Traveling across California via a road trip is one of the classic west coast adventures that everyone should do. The I5 is a known road trip highway stretching from Mexico to Washington. While taking my family on this journey, we had to stop at some great state parks along the way, even if they were a bit off the beaten path. After all, California has some of the most impressive state parks in the country.
The only drawback to this great state is that you need to call ahead to the state parks if you want to attempt any metal detecting. Once you’ve jumped over that hurdle, the state parks become great places for any adventure, and metal detecting can be one of them.
Let’s take a look at some of the incredible state parks you can visit in California, and if you get in touch with them in advance for permission, and do some excellent metal detecting in them while you’re there.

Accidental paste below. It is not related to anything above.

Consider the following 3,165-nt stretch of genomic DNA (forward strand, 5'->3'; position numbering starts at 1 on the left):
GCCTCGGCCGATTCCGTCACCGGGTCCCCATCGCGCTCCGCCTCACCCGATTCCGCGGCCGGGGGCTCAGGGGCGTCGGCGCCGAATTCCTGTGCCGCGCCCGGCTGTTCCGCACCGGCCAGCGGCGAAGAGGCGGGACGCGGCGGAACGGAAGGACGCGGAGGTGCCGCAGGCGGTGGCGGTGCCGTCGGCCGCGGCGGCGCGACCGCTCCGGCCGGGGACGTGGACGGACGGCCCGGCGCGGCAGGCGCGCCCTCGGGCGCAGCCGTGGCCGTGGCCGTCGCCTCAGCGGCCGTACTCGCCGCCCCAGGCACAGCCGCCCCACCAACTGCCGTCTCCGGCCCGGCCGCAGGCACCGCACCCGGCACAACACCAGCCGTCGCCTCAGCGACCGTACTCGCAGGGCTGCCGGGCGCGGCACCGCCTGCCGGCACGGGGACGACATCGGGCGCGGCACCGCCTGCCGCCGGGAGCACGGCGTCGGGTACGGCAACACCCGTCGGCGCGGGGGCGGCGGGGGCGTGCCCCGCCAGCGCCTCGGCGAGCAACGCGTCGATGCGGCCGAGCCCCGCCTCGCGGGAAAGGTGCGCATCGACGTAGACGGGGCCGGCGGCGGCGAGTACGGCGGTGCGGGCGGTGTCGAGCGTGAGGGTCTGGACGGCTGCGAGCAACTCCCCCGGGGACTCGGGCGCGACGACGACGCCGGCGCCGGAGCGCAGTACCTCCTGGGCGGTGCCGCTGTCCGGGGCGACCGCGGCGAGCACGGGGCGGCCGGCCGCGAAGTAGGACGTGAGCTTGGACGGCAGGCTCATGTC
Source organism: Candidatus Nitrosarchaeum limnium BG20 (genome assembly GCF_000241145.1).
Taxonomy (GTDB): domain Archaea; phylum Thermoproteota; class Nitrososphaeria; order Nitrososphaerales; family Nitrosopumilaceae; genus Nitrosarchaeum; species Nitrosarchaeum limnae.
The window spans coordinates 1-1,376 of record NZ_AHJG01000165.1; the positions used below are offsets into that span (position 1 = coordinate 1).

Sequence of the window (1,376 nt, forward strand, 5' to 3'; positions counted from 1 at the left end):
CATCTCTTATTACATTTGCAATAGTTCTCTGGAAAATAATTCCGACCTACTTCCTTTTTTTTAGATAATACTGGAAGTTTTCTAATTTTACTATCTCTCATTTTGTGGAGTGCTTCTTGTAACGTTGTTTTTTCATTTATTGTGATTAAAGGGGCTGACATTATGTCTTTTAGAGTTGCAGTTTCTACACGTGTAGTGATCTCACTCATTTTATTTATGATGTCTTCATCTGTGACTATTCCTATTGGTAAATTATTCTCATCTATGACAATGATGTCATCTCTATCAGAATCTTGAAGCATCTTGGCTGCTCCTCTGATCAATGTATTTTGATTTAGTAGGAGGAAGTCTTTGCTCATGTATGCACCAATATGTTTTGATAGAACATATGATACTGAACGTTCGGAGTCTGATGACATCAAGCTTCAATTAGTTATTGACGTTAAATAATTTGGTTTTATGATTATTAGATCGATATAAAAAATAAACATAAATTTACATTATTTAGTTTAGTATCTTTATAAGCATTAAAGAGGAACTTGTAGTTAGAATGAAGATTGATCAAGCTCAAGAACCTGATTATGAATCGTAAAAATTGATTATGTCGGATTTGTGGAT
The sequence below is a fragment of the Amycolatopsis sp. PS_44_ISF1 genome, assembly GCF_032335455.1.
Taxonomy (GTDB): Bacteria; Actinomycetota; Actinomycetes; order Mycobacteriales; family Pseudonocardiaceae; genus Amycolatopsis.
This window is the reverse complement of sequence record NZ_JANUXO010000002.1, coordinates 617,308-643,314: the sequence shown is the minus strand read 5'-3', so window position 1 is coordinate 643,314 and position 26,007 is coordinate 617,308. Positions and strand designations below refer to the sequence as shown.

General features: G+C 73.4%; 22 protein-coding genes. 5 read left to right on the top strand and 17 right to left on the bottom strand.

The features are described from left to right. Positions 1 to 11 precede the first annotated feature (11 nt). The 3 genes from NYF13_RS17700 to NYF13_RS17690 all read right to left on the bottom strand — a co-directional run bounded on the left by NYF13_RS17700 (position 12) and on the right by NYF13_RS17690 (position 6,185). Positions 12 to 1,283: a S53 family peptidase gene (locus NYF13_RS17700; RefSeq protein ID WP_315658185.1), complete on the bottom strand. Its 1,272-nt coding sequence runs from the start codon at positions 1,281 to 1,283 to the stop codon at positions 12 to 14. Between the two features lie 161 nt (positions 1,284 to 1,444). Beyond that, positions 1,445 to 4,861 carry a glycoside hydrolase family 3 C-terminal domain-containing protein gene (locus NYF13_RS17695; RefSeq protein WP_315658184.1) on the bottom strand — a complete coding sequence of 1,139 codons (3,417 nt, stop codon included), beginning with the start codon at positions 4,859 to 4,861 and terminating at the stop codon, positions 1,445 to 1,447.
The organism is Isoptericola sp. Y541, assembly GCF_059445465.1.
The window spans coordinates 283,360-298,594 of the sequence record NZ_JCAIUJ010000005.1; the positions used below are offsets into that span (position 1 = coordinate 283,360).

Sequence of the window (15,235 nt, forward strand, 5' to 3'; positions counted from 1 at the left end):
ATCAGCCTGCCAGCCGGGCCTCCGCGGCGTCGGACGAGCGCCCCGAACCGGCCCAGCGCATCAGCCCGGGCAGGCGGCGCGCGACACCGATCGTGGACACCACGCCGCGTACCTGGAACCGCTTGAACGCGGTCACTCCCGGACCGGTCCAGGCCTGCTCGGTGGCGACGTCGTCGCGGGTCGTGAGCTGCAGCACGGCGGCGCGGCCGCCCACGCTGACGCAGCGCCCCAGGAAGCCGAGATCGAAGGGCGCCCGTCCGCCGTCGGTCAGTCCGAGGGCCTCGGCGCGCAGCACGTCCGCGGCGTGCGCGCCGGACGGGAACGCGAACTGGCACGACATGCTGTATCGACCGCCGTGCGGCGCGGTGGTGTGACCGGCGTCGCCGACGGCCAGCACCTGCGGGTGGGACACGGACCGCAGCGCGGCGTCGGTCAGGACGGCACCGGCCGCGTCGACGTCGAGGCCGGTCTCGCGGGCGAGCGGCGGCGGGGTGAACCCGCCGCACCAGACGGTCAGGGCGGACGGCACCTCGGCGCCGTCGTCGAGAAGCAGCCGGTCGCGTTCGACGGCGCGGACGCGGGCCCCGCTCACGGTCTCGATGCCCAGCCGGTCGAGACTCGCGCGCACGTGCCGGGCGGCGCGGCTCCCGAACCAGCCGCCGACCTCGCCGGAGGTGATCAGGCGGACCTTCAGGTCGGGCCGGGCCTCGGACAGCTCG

We’ll take a look at my seven favorite California State Parks or areas I’ve enjoyed, along with some of their amenities and features.
Then we’ll take a look at more details about the laws, clubs, stores, and more surrounding metal detecting in the beautiful sun-bathed state of California.
1. Fort Ord Dunes State Park – Swimming And Sun On The Beach
California has some of the most incredible beaches in the world. Six of these beachfront parks are located in a 21 mile stretch of coast of the Monterey Bay Area. These beaches allow activities such as swimming, kayaking, and according to the official brochure – beachcombing.
Keeping in mind regulations in the state, it’s best to call ahead for permission. However, if no tools are used to disturb the earth, reasonable disturbance in sand merely by walking on it would dictate that essentially if you leave no trace, there should be no issue. Keeping this in mind, call ahead to confirm you don’t need a permit for using a metal detector on one of the six gorgeous beaches of Fort Ord Dunes State Park.
Some of the great things you can do at this park are:
Here’s how to find the Fort Ord Dunes State Park – https://goo.gl/maps/vweY7j1B5iqP21gx6